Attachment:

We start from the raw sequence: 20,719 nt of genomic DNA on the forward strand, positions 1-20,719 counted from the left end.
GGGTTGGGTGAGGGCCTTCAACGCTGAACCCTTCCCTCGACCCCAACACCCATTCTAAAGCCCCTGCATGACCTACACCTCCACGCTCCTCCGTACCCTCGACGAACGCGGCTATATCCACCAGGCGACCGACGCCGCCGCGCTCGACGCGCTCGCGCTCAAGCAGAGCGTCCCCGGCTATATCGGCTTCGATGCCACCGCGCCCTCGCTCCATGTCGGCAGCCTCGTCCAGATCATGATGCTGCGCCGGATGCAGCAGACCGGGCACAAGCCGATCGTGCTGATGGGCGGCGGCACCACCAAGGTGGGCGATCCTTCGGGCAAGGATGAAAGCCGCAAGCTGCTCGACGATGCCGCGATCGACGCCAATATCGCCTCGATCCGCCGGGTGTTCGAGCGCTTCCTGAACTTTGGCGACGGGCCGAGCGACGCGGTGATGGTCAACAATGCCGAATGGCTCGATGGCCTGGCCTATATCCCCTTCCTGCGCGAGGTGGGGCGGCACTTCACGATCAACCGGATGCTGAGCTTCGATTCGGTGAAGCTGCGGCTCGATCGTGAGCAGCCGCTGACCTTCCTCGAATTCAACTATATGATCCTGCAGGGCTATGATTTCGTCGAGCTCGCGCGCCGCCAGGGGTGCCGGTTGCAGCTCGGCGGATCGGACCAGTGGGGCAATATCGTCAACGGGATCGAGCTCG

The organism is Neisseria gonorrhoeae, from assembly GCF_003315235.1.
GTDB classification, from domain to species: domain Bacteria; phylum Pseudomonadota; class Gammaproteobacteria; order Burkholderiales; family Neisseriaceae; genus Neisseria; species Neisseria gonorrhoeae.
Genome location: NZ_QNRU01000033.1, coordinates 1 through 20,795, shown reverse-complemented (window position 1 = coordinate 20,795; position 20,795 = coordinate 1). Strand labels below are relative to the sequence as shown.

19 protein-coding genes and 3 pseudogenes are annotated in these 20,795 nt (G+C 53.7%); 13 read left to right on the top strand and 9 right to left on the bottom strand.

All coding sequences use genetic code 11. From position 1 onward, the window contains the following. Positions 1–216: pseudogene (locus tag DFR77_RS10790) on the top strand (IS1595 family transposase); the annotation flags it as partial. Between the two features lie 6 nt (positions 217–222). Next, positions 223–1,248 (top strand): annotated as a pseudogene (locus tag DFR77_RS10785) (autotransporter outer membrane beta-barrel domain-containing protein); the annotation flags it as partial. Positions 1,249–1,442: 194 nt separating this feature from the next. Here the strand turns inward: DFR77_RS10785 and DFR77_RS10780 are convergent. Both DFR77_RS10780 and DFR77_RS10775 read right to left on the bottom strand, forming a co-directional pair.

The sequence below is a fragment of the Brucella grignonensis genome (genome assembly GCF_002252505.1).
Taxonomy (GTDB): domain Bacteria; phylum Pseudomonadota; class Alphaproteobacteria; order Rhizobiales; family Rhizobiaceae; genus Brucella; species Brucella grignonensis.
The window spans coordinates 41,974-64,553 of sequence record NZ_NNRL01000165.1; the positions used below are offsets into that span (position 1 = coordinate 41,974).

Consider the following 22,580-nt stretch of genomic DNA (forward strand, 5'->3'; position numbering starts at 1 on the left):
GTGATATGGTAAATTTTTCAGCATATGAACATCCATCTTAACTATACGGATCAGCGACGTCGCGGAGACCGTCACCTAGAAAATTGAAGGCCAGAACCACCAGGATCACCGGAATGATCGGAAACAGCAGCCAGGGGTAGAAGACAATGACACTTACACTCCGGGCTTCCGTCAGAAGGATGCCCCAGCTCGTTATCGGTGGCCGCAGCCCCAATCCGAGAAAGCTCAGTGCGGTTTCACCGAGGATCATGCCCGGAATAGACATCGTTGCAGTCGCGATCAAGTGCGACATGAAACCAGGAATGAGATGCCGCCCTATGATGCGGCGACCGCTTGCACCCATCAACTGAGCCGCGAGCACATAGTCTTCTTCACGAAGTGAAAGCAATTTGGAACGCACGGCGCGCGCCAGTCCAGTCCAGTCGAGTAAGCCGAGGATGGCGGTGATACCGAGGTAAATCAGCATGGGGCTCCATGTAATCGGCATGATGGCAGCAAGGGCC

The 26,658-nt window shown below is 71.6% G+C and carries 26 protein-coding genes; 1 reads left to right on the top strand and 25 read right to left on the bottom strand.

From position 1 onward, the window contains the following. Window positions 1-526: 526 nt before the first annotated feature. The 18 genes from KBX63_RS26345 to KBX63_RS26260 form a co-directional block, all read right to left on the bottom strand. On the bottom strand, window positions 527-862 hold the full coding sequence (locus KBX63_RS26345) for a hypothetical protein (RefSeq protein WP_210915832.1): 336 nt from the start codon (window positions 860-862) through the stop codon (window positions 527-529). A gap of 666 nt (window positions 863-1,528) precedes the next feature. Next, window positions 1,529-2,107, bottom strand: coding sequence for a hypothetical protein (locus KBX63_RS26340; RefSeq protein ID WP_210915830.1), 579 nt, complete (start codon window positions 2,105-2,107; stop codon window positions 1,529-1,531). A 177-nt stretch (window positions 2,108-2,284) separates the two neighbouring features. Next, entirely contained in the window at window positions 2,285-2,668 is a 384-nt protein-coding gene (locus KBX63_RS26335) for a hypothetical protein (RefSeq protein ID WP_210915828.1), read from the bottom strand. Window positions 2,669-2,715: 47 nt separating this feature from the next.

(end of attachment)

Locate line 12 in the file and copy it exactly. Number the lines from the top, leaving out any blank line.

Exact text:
GTGATATGGTAAATTTTTCAGCATATGAACATCCATCTTAACTATACGGATCAGCGACGTCGCGGAGACCGTCACCTAGAAAATTGAAGGCCAGAACCACCAGGATCACCGGAATGATCGGAAACAGCAGCCAGGGGTAGAAGACAATGACACTTACACTCCGGGCTTCCGTCAGAAGGATGCCCCAGCTCGTTATCGGTGGCCGCAGCCCCAATCCGAGAAAGCTCAGTGCGGTTTCACCGAGGATCATGCCCGGAATAGACATCGTTGCAGTCGCGATCAAGTGCGACATGAAACCAGGAATGAGATGCCGCCCTATGATGCGGCGACCGCTTGCACCCATCAACTGAGCCGCGAGCACATAGTCTTCTTCACGAAGTGAAAGCAATTTGGAACGCACGGCGCGCGCCAGTCCAGTCCAGTCGAGTAAGCCGAGGATGGCGGTGATACCGAGGTAAATCAGCATGGGGCTCCATGTAATCGGCATGATGGCAGCAAGGGCC